Central Banks  

How will QT hit investments?

As Warren Buffett said: “Only when the tide goes out do you discover who has been swimming naked.”

So it is worth investors screening their portfolios to ensure they have not taken on unacceptable risk in the search for yield, and that the assets in their portfolios have sustainable amounts of leverage.

Some emerging economies, in particular, did take on too much leverage in the period of low interest rates and are now vulnerable to rising debt servicing costs.

Turkey and Argentina are prime examples, and their markets have accordingly come under pressure over the course of 2018.

While some nations in the emerging world may still be hurt by higher yields, it is important to remember that not all emerging markets are the same. Some of these nations learned the lessons of the taper tantrum in 2013 and have since reduced their external vulnerabilities.

In fact, many of the Asian economies have seen their current account balances improve and have reduced external debt, which means they should be much better prepared to cope with rising interest rates.

High price of bonds

For fixed income investors, it will be more challenging to find positive returns in the form of increasing bond prices due to falling yields, given that QT should lead to higher yields. It is therefore important to think in terms of total return, rather than just price return.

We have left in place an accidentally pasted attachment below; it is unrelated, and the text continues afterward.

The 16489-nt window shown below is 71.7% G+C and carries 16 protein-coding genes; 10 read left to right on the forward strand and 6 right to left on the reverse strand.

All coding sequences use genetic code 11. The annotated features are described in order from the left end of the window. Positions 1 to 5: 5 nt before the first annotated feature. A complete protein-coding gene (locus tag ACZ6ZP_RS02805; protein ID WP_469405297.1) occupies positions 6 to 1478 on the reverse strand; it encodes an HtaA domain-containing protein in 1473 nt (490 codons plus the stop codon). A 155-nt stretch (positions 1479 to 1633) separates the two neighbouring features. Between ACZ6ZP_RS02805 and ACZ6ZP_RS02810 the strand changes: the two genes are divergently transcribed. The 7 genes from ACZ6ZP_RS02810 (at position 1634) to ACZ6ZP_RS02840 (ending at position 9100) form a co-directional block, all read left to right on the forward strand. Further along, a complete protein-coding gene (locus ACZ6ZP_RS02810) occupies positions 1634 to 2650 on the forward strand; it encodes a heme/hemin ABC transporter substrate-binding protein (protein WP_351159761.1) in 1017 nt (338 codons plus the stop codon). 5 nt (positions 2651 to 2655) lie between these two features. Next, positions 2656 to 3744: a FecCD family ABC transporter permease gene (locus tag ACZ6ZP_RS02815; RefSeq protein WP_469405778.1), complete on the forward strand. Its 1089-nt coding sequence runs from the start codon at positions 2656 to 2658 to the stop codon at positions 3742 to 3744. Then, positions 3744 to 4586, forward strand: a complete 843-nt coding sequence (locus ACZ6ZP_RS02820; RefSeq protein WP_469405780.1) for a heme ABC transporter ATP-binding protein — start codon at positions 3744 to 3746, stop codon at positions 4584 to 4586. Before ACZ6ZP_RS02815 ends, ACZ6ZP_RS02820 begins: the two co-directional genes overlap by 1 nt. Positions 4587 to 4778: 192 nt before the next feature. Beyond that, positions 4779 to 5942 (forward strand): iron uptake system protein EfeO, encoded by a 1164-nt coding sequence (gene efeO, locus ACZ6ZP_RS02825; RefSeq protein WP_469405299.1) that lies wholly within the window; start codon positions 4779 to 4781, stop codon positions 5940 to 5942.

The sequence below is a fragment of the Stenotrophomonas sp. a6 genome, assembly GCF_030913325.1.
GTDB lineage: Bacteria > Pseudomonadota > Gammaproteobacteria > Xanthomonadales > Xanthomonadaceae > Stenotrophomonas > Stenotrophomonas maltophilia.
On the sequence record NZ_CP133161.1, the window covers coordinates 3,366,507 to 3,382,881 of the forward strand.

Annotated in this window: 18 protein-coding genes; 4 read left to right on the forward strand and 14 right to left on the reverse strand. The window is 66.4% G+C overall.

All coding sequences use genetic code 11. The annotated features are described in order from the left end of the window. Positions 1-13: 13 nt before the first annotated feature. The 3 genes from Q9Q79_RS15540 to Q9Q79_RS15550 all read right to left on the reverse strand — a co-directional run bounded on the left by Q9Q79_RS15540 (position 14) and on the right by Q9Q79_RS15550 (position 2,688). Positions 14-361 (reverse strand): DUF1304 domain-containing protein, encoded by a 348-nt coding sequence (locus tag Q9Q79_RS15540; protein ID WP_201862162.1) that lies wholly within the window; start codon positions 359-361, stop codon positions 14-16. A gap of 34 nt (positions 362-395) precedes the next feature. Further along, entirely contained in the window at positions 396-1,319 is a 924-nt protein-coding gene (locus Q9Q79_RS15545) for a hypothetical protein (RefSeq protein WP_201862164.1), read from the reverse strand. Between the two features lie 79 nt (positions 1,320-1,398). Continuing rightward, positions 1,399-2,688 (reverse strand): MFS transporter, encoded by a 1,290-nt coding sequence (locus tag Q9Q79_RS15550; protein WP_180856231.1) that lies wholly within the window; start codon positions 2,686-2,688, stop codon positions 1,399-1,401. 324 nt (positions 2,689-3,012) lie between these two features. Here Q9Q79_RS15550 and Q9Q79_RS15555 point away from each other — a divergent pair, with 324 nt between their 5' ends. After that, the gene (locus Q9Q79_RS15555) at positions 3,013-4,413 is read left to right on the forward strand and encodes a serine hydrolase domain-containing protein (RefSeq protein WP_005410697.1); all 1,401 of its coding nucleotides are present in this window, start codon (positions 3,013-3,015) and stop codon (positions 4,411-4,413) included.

Within credit markets, investors will need to be particularly vigilant, as some pockets of the market, such as US investment grade, have seen a deterioration in their fundamentals. As it stands, almost 50 per cent of the US IG benchmark index is made up of bonds with the lowest credit rating that permitstheir inclusion.

With more investors now exposed to riskier credit markets as a result of QE and the search for yield, we need to think about whether we have taken on a much higher degree of liquidity risk.

The impact of QT on equity markets will depend on the extent to which corporate earnings increase alongside interest rates. A faltering economy is a more direct threat than the removal of monetary stimulus.

However, investors may wish to consider focusing on sectors and styles that are positively correlated with higher interest rates, such as the banking sector and the value style, and look to avoid those with more extended valuations, such as growth.

QT is not something to fear necessarily, but as central banks begin to take away the punch bowl, there should be an increasing focus on quality assets – those without unsustainable levels of leverage – across the asset class spectrum.

Vincent Juvyns is global market strategist at JPMorgan Asset Management